The head of the United Nations' Institute for Disarmament Research (UNIDIR) says that the world is now at the greatest risk of global nuclear war since the end of World War II.
Reuters reported Tuesday that UNIDIR Director Renata Dwan said in an interview that the use of nuclear weapons is more likely today than any time since the U.S. bombings of Hiroshima and Nagasaki in Japan in 1945, adding that the use of such weapons today carried a greater risk than ever.
“I think that it’s genuinely a call to recognize — and this has been somewhat missing in the media coverage of the issues — that the risks of nuclear war are particularly high now, and the risks of the use of nuclear weapons, for some of the factors I pointed out, are higher now than at any time since World War II," she told the news service, speaking about a call from 122 nations to ban such weapons entirely.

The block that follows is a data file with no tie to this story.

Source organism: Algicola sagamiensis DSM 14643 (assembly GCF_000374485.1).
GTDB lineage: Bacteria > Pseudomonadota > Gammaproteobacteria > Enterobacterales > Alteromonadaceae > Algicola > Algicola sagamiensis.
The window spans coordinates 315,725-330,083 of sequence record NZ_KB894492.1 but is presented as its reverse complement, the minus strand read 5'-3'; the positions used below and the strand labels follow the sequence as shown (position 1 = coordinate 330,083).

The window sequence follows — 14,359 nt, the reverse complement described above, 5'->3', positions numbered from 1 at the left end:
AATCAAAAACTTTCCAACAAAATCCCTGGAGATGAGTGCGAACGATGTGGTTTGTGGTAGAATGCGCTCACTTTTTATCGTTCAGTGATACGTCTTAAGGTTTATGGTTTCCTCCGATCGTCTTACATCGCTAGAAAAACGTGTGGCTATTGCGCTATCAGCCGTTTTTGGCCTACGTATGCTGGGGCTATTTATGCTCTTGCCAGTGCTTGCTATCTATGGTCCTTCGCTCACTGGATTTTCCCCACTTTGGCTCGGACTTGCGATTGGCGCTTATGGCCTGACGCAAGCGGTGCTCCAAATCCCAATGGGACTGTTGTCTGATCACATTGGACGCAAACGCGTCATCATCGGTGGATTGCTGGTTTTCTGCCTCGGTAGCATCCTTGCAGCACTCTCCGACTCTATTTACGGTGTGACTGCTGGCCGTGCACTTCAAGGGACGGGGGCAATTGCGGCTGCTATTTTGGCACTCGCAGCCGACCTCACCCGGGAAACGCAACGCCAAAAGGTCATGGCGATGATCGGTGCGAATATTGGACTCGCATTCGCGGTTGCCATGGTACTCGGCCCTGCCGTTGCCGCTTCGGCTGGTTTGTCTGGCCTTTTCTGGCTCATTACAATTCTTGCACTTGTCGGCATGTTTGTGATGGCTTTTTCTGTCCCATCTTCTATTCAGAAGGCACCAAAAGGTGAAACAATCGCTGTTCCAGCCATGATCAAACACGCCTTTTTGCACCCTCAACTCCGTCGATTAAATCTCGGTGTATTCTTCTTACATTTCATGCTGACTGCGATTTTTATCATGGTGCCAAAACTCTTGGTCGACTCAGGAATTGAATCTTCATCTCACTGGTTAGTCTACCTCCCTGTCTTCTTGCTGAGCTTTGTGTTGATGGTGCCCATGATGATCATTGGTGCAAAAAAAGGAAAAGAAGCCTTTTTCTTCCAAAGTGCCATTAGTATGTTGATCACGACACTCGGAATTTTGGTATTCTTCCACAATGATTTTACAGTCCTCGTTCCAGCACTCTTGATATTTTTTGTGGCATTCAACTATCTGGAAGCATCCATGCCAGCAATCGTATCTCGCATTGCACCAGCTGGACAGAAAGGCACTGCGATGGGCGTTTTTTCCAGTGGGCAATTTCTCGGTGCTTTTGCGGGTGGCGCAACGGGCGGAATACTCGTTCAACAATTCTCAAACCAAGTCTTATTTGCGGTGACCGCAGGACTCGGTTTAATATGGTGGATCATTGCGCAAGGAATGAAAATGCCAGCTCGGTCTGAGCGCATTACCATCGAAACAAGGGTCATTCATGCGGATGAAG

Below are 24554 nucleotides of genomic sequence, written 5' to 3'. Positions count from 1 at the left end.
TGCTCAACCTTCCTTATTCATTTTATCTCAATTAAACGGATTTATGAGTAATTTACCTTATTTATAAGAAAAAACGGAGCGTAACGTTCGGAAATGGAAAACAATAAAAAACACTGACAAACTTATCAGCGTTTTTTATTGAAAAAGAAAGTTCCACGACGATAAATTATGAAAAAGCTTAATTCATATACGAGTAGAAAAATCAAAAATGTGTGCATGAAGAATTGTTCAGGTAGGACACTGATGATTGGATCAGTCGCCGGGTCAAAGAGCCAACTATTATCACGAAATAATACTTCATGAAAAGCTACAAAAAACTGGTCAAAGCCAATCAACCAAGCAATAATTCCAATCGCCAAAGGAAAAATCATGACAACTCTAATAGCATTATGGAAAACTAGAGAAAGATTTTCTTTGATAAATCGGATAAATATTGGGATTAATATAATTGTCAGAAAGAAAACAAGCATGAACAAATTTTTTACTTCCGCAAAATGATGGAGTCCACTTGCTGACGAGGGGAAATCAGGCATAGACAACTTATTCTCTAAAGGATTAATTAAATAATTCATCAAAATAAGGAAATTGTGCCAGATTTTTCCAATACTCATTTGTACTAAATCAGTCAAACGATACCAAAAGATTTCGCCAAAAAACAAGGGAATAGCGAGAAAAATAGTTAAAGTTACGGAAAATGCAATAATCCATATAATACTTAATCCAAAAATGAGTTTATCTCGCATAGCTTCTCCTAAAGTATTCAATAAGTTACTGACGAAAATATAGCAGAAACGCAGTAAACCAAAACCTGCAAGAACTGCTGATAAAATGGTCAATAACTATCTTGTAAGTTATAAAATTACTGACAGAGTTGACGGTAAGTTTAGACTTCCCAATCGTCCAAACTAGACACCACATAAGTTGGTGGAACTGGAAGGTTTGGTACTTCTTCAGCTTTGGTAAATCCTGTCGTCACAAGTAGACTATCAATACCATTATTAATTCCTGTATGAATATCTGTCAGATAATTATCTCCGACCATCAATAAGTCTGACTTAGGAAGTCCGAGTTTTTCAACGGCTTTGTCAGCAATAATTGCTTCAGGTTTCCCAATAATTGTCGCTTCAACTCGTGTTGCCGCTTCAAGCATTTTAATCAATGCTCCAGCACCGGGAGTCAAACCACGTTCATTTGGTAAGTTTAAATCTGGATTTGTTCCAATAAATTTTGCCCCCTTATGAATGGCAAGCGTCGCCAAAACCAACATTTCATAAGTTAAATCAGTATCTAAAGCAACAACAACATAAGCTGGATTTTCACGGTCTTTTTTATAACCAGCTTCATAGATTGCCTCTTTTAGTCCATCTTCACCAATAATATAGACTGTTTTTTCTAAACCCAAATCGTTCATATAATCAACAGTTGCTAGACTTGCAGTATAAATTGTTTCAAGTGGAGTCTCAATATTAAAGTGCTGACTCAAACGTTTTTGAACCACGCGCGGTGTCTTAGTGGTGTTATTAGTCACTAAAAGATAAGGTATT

The U.N. Security Council, Dwan said, is not doing enough to mitigate the risk of the world descending into war with nuclear weapons.
“How we think about that, and how we act on that risk and the management of that risk, seems to me a pretty significant and urgent question that isn’t reflected fully in the (U.N.) Security Council,” she told Reuters.
The Treaty for the Prohibition of Nuclear Weapons, which is backed by a group that won the Nobel Peace Prize in 2017, is currently supported by more than 100 nations, most of which do not have nuclear weapons. It has been ratified by 23 countries out of the 50 it requires to take effect.
The U.S., which has advocated against the proliferation of nuclear weapons around the world, has opposed the treaty, as do other nuclear powers such as Russia and China.